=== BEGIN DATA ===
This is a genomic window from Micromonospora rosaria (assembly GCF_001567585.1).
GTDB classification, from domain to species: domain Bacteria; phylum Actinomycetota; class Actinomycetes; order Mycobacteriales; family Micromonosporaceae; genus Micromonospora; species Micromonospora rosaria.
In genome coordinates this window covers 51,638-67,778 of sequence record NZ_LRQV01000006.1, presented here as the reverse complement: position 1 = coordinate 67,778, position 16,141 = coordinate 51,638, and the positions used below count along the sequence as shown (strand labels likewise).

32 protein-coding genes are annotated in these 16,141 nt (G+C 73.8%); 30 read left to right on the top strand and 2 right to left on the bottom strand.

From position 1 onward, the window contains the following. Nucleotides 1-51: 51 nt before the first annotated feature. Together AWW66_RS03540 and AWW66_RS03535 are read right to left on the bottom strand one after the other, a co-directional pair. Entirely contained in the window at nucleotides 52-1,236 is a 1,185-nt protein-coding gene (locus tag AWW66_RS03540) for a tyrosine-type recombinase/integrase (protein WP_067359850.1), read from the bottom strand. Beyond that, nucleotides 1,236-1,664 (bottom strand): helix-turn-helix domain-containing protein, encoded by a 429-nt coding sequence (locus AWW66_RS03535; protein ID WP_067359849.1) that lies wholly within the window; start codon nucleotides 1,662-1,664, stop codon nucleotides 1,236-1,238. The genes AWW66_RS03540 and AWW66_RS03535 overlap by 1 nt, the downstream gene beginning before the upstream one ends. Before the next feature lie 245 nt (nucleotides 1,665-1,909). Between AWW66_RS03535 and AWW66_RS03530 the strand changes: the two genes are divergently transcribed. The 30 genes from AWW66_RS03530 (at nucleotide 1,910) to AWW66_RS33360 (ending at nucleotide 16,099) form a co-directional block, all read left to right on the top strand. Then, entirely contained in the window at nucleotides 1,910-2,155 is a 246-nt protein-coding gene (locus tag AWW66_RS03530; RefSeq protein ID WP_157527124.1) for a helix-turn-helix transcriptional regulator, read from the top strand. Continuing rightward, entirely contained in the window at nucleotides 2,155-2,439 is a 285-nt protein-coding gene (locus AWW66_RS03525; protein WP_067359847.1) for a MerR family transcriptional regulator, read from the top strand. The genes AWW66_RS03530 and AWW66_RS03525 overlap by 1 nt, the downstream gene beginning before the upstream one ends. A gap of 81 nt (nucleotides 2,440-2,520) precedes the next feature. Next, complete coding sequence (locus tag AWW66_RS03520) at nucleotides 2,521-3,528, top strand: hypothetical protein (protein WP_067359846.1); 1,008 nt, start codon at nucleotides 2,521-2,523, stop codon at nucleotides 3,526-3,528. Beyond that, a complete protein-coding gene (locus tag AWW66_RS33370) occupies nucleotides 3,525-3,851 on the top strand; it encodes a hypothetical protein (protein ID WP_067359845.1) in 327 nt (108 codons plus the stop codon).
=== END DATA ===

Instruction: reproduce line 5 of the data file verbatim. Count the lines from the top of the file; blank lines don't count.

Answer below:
From position 1 onward, the window contains the following. Nucleotides 1-51: 51 nt before the first annotated feature. Together AWW66_RS03540 and AWW66_RS03535 are read right to left on the bottom strand one after the other, a co-directional pair. Entirely contained in the window at nucleotides 52-1,236 is a 1,185-nt protein-coding gene (locus tag AWW66_RS03540) for a tyrosine-type recombinase/integrase (protein WP_067359850.1), read from the bottom strand. Beyond that, nucleotides 1,236-1,664 (bottom strand): helix-turn-helix domain-containing protein, encoded by a 429-nt coding sequence (locus AWW66_RS03535; protein ID WP_067359849.1) that lies wholly within the window; start codon nucleotides 1,662-1,664, stop codon nucleotides 1,236-1,238. The genes AWW66_RS03540 and AWW66_RS03535 overlap by 1 nt, the downstream gene beginning before the upstream one ends. Before the next feature lie 245 nt (nucleotides 1,665-1,909). Between AWW66_RS03535 and AWW66_RS03530 the strand changes: the two genes are divergently transcribed. The 30 genes from AWW66_RS03530 (at nucleotide 1,910) to AWW66_RS33360 (ending at nucleotide 16,099) form a co-directional block, all read left to right on the top strand. Then, entirely contained in the window at nucleotides 1,910-2,155 is a 246-nt protein-coding gene (locus tag AWW66_RS03530; RefSeq protein ID WP_157527124.1) for a helix-turn-helix transcriptional regulator, read from the top strand. Continuing rightward, entirely contained in the window at nucleotides 2,155-2,439 is a 285-nt protein-coding gene (locus AWW66_RS03525; protein WP_067359847.1) for a MerR family transcriptional regulator, read from the top strand. The genes AWW66_RS03530 and AWW66_RS03525 overlap by 1 nt, the downstream gene beginning before the upstream one ends. A gap of 81 nt (nucleotides 2,440-2,520) precedes the next feature. Next, complete coding sequence (locus tag AWW66_RS03520) at nucleotides 2,521-3,528, top strand: hypothetical protein (protein WP_067359846.1); 1,008 nt, start codon at nucleotides 2,521-2,523, stop codon at nucleotides 3,526-3,528. Beyond that, a complete protein-coding gene (locus tag AWW66_RS33370) occupies nucleotides 3,525-3,851 on the top strand; it encodes a hypothetical protein (protein ID WP_067359845.1) in 327 nt (108 codons plus the stop codon).